xygine Feature: Deferred Rendering

Although I claimed that I wouldn't be posting a lot about xygine outside the wiki, I also have to admit that every once in a while I like to give my own horn a damned good toot. One of my favourite features of xygine is the MultiRenderTexture. This class inherits the sf::RenderTarget class from SFML, making it a compatible drawing target that behaves not unlike a regular sf::RenderTexture. The main difference is that it contains up to 4 textures which are all drawn on at the same time. This is ideal for effects such as deferred rendering, where normal map, colour and mask data are all drawn to seperate textures, then blended in a single call which performs all the lighting calculations at once. This gives rather pleasing results when combined with the lighting and default normal map renderer provided with xygine (the banding is an unfortunate side-effect of video compression):


It is of course also flexible enough that user defined shaders can be implemented easily for any effect desired. The source for the demo is now included as part of the example project in the xygine repo. The textures were created from a 3D model made by a good friend of mine, whose other, rather beautful, creations for Dota2 can be found here.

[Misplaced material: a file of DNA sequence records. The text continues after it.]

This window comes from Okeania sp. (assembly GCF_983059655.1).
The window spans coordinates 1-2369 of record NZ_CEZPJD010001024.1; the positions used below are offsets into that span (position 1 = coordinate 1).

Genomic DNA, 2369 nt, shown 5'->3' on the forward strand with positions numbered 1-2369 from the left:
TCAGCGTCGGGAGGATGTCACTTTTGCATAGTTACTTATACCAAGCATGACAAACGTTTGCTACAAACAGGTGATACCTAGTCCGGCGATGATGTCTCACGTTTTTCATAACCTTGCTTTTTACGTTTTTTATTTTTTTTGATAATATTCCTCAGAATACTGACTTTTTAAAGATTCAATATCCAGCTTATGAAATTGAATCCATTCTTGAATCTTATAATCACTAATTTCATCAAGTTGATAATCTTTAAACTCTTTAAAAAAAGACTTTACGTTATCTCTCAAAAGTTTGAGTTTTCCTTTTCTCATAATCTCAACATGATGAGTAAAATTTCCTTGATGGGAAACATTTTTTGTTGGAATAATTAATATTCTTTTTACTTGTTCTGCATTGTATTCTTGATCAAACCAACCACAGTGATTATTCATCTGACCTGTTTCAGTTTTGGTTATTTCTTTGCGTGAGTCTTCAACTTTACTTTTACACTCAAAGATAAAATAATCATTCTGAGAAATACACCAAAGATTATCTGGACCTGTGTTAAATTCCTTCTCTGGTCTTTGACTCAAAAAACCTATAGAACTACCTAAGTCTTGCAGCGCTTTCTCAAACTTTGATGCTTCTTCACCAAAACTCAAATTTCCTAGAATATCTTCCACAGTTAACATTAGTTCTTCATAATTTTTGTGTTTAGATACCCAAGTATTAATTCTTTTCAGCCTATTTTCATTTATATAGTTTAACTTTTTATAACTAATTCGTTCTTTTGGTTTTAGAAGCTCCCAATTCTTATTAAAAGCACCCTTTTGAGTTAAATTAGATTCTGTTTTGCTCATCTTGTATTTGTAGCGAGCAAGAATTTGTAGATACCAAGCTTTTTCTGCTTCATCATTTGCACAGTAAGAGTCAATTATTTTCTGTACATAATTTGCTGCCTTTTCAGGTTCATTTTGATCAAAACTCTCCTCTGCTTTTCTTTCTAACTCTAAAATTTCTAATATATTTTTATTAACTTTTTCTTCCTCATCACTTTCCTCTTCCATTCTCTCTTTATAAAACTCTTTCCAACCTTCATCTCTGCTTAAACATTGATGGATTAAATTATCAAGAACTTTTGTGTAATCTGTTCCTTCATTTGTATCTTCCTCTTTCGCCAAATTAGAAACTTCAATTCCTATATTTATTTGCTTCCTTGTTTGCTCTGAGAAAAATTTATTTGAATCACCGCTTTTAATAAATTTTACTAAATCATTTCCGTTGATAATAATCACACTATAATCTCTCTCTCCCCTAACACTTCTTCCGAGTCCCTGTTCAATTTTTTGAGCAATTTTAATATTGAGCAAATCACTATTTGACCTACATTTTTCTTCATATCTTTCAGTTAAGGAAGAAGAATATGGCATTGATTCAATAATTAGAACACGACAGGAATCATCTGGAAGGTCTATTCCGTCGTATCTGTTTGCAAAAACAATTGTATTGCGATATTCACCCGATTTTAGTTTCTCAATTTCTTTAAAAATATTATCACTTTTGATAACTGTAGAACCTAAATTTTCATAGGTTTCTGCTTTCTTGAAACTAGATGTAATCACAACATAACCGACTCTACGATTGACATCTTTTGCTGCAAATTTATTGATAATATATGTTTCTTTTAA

There is one small caveat however: due to the inverse Y coordinates of SFML the output of the MultiRenderTexture can appear upside-down when drawn with a regular sf::Sprite. SFML works around this internally by flipping its textures, but unfornately xygine does not have access to this. It can be easily worked around when using an sf::Sprite, however, by setting the sprite's Y scale to -1. VertexArrays can simply invert their texture coordinates, and, when feeding the output to a shader uniform (as one would, when combining the textures in to a final image), the inversion doesn't matter at all because it is as OpenGL natively expects it to be.

Of course the MultiRenderTexture isn't limited to deferred rendering - other tricks can be performed if you're feeling creative. For example this scene is rendered to one texture normally, but on the second texture a faux 'depth' value of the drawable is used to set the pixel colour. Blurring a copy of the scene and then blending it using the faked depth texture can provide an interesting depth-of-field effect:

uniform sampler2D u_texture;
uniform float u_depth;

void main()
{
    gl_FragData[0] = texure2D(u_texture, gl_TexCoord[0].xy);
    gl_FragData[1] = vec4(vec3(depth), 1.0);
}


MRT Textures



uniform sampler2D u_colourTexture;
uniform sampler2D u_blurredTexture;
uniform sampler2D u_depthTexture;

void main()
{
    float mix = texture2D(u_depthTexture, gl_TexCoord[0].xy).r; //all channels are the same so pick one
    vec4 colour = texture2D(u_colourTexture, gl_TexCoord[0].xy);
    vec4 blurredColour = texture2D(u_blurredTexture, gl_TexCoord[0].xy);
    gl_FragColor = mix(colour, blurredColour, mix);
}

Output of blended textures

This is but one of the many features xygine has to offer. To find out more about what you can do with xygine take a look at the wiki.

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